However, recoil is a factor we should look at. Recoil may play a significant role in cartridge selection for sportsmen and sportswomen who are younger or less experienced. Recoil affects how quickly you can get accurate follow-up shots, even for more seasoned shooters.

The.30-06 produces noticeably greater recoil energy when shot than the 7mm-08, when comparing the two calibers (7mm-08 and.30-06). The facts shown here support what we said about the history of the 7mm-08, which was created to give some of the other terminal ballistic properties of rounds like the.30-06 Springfield.

In the hands of novice shooters, the five.30-06 rounds’ combined muzzle energy of more than 20ft.lbsf is more than enough to cause a wild shot. Even the most seasoned shooters will suffer enough recoil to induce a lag in response time while recentering back on the target. When trying to make a rapid follow-up shot, this is quite important. On the range, where speed may not be a concern, it might not matter.

Although the recoil of the 7mm-08 was far less, they nevertheless create a little bit more than 17ft.lbsf of recoil. Some people may consider those few pounds to be a determining factor, but we frequently base our decisions more largely on ballistics.

However, if you enjoy shooting through a few boxes at the range, the slight variation in recoil energy can help you avoid wearing yourself out over time.


The average velocity of.30-06 Springfield rounds is roughly 2820 feet per second (fps), whereas the average velocity of 7mm-08 Remington rounds is 2830 fps. A Boeing 737 commercial airplane cruises at 600 mph, or 880 fps, to put this in context.

In other words, 7mm-08 Remington bullets fly 3.2 times as fast as a 737 jet at cruising altitude as compared to.30-06 Springfield rounds.


Additionally, a 7mm-08 Remington round has an average muzzle energy of 2450 ft-lb compared to a.30-06 Springfield cartridge’s average muzzle energy of 2920 ft-lb. A foot-pound, which is a unit of energy equal to the amount of energy needed to lift a one-pound weight one foot, is one way to think about muzzle energy.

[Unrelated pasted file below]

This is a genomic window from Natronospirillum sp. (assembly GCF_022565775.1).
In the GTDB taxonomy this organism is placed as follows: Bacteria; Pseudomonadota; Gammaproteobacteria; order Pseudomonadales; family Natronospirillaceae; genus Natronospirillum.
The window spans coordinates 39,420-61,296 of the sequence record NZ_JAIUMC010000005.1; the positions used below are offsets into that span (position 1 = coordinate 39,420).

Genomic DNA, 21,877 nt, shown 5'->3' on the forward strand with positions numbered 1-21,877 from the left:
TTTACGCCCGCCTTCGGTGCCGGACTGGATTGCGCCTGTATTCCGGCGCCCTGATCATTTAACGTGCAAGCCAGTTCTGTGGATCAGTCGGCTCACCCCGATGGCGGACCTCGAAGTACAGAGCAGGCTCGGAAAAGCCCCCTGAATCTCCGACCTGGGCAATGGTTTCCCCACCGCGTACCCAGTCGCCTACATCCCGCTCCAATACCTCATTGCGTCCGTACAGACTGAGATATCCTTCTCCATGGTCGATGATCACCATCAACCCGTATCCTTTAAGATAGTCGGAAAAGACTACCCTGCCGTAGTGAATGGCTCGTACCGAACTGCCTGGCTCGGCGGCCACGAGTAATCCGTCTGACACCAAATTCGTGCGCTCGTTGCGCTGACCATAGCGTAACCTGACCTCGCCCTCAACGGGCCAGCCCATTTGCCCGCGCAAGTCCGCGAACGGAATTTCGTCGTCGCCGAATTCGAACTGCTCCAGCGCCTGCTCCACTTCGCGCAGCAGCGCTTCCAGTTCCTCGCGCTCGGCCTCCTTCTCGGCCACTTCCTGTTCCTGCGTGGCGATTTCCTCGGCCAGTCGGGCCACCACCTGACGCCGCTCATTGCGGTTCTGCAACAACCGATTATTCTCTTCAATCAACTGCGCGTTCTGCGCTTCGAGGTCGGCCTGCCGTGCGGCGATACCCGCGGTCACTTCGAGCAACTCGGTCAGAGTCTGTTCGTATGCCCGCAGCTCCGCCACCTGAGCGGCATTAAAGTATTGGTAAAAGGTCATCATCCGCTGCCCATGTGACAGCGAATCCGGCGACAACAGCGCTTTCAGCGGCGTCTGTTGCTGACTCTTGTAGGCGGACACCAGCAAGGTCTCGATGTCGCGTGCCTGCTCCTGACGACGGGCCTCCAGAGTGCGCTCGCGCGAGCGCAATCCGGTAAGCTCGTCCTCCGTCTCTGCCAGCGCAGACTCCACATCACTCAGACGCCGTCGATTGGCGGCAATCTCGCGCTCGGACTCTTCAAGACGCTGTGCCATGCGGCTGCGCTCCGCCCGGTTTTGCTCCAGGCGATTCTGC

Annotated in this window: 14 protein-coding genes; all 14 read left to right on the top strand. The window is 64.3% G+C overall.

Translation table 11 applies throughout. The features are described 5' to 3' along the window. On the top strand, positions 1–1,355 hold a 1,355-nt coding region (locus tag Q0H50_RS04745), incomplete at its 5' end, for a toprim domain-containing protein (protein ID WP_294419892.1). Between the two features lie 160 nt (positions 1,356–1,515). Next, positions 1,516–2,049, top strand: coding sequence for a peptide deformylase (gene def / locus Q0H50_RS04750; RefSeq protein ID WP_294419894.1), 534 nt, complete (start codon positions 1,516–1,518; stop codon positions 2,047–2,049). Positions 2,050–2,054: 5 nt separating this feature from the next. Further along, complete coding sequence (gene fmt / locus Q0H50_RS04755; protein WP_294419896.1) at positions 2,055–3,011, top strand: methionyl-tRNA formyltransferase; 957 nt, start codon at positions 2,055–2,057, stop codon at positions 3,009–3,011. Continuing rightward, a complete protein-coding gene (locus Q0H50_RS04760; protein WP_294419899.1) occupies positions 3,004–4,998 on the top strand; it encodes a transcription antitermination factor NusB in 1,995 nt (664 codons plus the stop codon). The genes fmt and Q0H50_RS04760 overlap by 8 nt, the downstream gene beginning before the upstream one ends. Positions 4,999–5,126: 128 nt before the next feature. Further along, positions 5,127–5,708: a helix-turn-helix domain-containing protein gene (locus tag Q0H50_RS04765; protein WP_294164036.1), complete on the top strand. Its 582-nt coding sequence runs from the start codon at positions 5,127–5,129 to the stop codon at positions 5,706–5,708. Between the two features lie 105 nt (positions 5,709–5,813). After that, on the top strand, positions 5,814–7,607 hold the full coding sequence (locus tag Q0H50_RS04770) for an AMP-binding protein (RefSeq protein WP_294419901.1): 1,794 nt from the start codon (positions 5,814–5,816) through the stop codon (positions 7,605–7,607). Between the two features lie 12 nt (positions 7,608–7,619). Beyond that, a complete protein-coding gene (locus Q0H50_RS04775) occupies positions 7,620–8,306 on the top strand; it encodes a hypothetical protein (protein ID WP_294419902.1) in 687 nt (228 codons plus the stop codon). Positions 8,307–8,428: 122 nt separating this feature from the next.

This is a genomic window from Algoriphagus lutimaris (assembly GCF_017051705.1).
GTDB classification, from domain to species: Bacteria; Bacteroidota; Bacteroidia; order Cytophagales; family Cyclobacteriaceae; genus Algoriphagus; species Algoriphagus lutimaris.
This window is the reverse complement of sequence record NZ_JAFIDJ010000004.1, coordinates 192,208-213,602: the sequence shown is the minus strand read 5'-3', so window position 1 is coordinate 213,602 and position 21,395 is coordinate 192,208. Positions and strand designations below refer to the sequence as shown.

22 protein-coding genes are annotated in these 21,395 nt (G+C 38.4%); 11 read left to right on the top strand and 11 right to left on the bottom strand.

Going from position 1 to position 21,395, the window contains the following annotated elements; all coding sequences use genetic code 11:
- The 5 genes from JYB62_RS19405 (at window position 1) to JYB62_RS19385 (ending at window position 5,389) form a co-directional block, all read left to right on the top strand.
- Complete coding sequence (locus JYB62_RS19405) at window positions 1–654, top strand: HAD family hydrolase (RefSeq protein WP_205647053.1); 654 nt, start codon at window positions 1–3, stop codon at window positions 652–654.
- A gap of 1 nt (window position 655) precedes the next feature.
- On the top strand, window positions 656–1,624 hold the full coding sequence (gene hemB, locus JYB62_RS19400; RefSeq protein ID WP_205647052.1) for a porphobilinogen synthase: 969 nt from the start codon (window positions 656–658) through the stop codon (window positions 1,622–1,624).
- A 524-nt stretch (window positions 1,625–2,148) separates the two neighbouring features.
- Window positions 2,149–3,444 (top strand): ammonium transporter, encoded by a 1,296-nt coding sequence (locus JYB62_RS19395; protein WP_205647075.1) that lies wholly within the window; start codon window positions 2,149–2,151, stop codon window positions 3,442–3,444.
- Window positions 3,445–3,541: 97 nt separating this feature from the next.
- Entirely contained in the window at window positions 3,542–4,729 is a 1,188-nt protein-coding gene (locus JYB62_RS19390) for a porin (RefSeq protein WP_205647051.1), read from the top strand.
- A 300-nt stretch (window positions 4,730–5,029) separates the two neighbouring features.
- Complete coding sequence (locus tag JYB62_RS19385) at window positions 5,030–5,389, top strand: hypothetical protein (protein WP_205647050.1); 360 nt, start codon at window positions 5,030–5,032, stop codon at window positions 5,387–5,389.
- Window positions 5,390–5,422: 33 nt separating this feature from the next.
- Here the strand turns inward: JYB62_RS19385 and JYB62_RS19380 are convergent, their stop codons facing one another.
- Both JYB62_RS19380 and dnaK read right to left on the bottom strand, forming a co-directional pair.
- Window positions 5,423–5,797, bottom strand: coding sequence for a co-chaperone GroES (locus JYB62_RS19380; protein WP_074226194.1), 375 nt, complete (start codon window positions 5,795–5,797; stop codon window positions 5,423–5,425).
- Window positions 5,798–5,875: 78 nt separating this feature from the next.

Therefore, a.30-06 Springfield round leaves the barrel with kinetic energy equivalent to the amount of kinetic energy needed to move 2920 pounds vertically over a distance of one foot, while a 7mm-08 Remington round leaves the barrel with muzzle energy equivalent to the amount needed to move 2450 pounds over the same distance.

As a general rule, muzzle energy is what most shooters consider when determining what caliber of rifle and ammunition to choose when it comes to hunting or target shooting. Generally speaking, the stopping power increases with increasing muzzle energy.

Be aware that each load of the 7mm-08 Remington Magnum uses more aerodynamic bullets than the corresponding load of the.30-06 Springfield. In a moment, more on this. A 200 yard zero was used for all six cargoes. As you can see, the 7mm-08 Remington Magnum performs better at all ranges than comparable due to the muzzle energy.30-06 Springfield loads because of its flatter trajectory and higher kinetic energy.

Furthermore, as range rises, the performance variation between the 7mm-08 Mag and other rounds widens in favor of the 7mm-08 Mag because it employs a more aerodynamic round with a higher ballistic coefficient. Particularly, the muzzle energy of the 7mm 08 is 2-4% higher than that of the 30 06


Whatever your shooting needs, you should be familiar with the ballistics of your preferred cartridge. Knowing the restrictions of your cartridge and how your bullets behave in flight are essential for making the right modifications in the field.

Several ballistic categories, including velocity, ballistic coefficient, and the short- and long-range trajectories of the 7mm-08 and .30-06 will be examined in this section. Knowing how these two cartridges perform in flight will help us make decisions about which shooting situations one of them may be more suitable for.

Average Supersonic Limit (Yards)